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RE: RE : [sig] Slightly OOP: Looking for a Name

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  • Deborah Peach
    Thank you all very much for the name suggestions. Now my Lord and I have to decide on the name that we are going to go with. Tat ianna Radokovaia
    Message 1 of 9 , Aug 9, 2006
      Thank you all very much for the name suggestions. Now my Lord and I have to
      decide on the name that we are going to go with.

      Tat'ianna Radokovaia



      >From: "L.M. Kies" <lkies@...>
      >Reply-To: sig@yahoogroups.com
      >To: sig@yahoogroups.com
      >Subject: RE : [sig] Slightly OOP: Looking for a Name
      >Date: Wed, 9 Aug 2006 09:02:54 -0400
      >
      >
      > >Chornittsa is feminine, and so is Noch'.
      >
      >I was going by Paul's Dictionary, which lists both Chornitsa and Noch' as
      >period Russian men's names.  Obviously, they are grammatically
      >feminine, which is why I included them as possibilities for a female dog's
      >name.  I should have done a better job of explaining that in my
      >response.  :)
      >
      >Sofya
      >
      >
      >[Non-text portions of this message have been removed]
      >
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      >
      >Yahoo! Groups Links
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    • Tat'ianna Radokovaia
      Thanks everyone for the wonderful name suggestions. It made it harder for my Lord and I to choose a name. But we have finally done so and her name is going
      Message 2 of 9 , Aug 10, 2006
        Thanks everyone for the wonderful name suggestions. It made it harder for
        my Lord and I to choose a name. But we have finally done so and her name is
        going to be Noch'ka.

        Tat'ianna Radokovaia



        >From: "L.M. Kies" <lkies@...>
        >Reply-To: sig@yahoogroups.com
        >To: sig@yahoogroups.com
        >Subject: RE : [sig] Slightly OOP: Looking for a Name
        >Date: Wed, 9 Aug 2006 09:02:54 -0400
        >
        >
        > >Chornittsa is feminine, and so is Noch'.
        >
        >I was going by Paul's Dictionary, which lists both Chornitsa and Noch' as
        >period Russian men's names.  Obviously, they are grammatically
        >feminine, which is why I included them as possibilities for a female dog's
        >name.  I should have done a better job of explaining that in my
        >response.  :)
        >
        >Sofya
      • LiudmilaV@aol.com
        In a message dated 8/9/2006 6:06:18 A.M. Pacific Daylight Time, lkies@jumpgate.net writes: I was going by Paul s Dictionary, which lists both Chornitsa and
        Message 3 of 9 , Aug 12, 2006
          In a message dated 8/9/2006 6:06:18 A.M. Pacific Daylight Time,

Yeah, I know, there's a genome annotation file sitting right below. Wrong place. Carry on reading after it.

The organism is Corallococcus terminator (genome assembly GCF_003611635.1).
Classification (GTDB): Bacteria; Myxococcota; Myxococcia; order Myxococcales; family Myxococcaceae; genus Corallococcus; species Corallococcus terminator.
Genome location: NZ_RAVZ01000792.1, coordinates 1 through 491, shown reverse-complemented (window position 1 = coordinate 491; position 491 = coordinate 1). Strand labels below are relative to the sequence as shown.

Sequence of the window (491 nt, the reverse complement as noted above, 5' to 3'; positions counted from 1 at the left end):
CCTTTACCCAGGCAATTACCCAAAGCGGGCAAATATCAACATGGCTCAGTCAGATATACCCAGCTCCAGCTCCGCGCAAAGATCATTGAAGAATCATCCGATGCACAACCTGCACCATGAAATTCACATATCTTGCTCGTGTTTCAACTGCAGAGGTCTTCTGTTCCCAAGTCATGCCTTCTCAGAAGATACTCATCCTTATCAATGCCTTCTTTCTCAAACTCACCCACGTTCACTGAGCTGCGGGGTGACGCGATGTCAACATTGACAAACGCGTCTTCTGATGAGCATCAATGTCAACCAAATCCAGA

lkies@... writes:

          I was going by Paul's Dictionary, which lists both Chornitsa and Noch' as
          period Russian men's names. Obviously, they are grammatically feminine, which
          is why I included them as possibilities for a female dog's name. I should have
          done a better job of explaining that in my response. :)




          Actually, Sofya, I should have done a better job looking things up. I
          didn't, just went with the language. Of course, we were talking about the dog name,
          so I didn't think it had to be period-correct. However, I am wondering about
          those people's logic..."Chernitsa" is also a title in a nunnery, feminine
          equivalent of "chernets."

          Liudmila


          [Non-text portions of this message have been removed]
        • L.M. Kies
          ... I didn t think it had to be period-correct either, but the Period Dictionary is the only comprehensive source of Russian names I have, period or
          Message 4 of 9 , Aug 13, 2006
            >Of course, we were talking about the dog name,
            >so I didn't think it had to be period-correct.

            I didn't think it had to be period-correct either, but the Period Dictionary is the only "comprehensive" source of Russian names I have, period or OOP.  :)

            However, I am wondering about
            >those people's logic..."Chernitsa" is also a title in a nunnery, feminine
            >equivalent of "chernets."

            I have noticed many "feminine" men's names in the Period Dictionary.  Maybe they were more secure in their masculinity?  Or they realized the difference between grammatical gender and social gender and the grammar wasn't perceived as any reflection on their "manhood"... 

            Or maybe they didn't "notice" the feminity of the grammar in the word.  A bit like English speakers who never stop to realize that certain words are related, especially if they learn them in different contexts.   ...flame and inflammation... 

            Maybe names just got spelled wrong sometimes - genitive, nominative, what's the difference...?   ;)

            Sofya



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